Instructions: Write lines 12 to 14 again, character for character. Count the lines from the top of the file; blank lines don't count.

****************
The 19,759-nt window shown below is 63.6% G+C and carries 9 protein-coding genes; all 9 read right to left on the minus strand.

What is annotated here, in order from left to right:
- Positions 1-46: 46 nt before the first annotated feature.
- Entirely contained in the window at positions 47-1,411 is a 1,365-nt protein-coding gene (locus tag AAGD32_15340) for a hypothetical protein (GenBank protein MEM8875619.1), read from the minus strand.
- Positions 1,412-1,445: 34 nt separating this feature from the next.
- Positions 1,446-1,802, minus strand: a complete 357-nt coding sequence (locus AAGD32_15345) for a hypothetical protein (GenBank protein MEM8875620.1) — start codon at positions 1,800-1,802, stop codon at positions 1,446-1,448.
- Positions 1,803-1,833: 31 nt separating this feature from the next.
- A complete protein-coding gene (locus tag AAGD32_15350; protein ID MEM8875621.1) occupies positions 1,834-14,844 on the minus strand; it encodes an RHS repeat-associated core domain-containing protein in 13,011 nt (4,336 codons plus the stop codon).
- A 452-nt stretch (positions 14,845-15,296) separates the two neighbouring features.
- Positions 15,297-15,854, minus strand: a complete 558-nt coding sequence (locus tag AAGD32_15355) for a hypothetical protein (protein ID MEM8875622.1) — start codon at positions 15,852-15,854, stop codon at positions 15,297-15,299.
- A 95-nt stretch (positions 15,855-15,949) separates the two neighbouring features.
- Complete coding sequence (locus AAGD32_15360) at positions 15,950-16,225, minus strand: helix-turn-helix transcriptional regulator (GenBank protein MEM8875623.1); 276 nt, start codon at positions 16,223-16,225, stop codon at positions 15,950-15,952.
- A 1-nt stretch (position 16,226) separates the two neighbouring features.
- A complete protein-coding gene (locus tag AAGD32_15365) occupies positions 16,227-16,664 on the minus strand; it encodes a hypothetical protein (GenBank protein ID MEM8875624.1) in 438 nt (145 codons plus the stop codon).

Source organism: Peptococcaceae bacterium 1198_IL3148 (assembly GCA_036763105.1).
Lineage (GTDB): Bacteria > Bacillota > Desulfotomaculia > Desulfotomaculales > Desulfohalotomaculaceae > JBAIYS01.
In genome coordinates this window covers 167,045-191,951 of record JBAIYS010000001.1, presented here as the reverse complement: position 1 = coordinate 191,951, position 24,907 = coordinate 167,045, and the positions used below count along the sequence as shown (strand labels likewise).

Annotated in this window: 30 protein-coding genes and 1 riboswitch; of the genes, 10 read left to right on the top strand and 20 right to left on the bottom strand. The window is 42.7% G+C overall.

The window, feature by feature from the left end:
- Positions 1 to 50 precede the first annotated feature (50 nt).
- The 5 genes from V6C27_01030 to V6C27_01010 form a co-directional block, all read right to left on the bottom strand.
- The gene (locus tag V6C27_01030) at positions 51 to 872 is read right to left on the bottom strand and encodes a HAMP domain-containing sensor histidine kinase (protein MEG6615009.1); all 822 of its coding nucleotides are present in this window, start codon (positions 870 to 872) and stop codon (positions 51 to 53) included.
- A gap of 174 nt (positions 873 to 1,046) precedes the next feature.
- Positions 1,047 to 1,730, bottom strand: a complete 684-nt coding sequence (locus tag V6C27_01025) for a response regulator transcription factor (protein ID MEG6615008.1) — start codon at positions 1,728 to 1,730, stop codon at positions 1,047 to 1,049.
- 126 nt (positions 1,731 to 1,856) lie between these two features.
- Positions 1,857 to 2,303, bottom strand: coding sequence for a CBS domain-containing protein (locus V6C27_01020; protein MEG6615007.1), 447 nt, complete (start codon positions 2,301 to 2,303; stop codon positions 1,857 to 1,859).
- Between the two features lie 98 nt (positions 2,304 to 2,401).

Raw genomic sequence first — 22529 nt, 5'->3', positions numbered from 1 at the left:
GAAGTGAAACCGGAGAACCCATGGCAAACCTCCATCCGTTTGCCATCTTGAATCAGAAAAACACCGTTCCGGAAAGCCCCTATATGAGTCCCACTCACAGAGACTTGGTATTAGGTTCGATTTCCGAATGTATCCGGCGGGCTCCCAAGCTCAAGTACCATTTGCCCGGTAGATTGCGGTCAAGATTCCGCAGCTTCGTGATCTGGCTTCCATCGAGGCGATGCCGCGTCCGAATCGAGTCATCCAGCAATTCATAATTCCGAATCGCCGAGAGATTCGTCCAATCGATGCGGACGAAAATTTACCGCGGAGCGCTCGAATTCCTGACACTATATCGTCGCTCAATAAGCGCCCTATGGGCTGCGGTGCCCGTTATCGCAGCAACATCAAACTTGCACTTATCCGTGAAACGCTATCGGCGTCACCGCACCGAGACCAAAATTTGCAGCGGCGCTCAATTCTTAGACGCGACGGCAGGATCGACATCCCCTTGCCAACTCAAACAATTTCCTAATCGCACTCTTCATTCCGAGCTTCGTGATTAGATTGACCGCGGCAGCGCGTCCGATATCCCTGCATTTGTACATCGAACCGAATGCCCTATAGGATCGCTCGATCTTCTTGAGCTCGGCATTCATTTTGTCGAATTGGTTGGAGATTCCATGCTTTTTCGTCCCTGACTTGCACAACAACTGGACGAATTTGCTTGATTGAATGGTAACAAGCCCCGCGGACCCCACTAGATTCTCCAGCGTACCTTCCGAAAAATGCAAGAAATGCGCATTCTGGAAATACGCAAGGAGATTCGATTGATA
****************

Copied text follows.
- Complete coding sequence (locus AAGD32_15360) at positions 15,950-16,225, minus strand: helix-turn-helix transcriptional regulator (GenBank protein MEM8875623.1); 276 nt, start codon at positions 16,223-16,225, stop codon at positions 15,950-15,952.
- A 1-nt stretch (position 16,226) separates the two neighbouring features.
- A complete protein-coding gene (locus tag AAGD32_15365) occupies positions 16,227-16,664 on the minus strand; it encodes a hypothetical protein (GenBank protein ID MEM8875624.1) in 438 nt (145 codons plus the stop codon).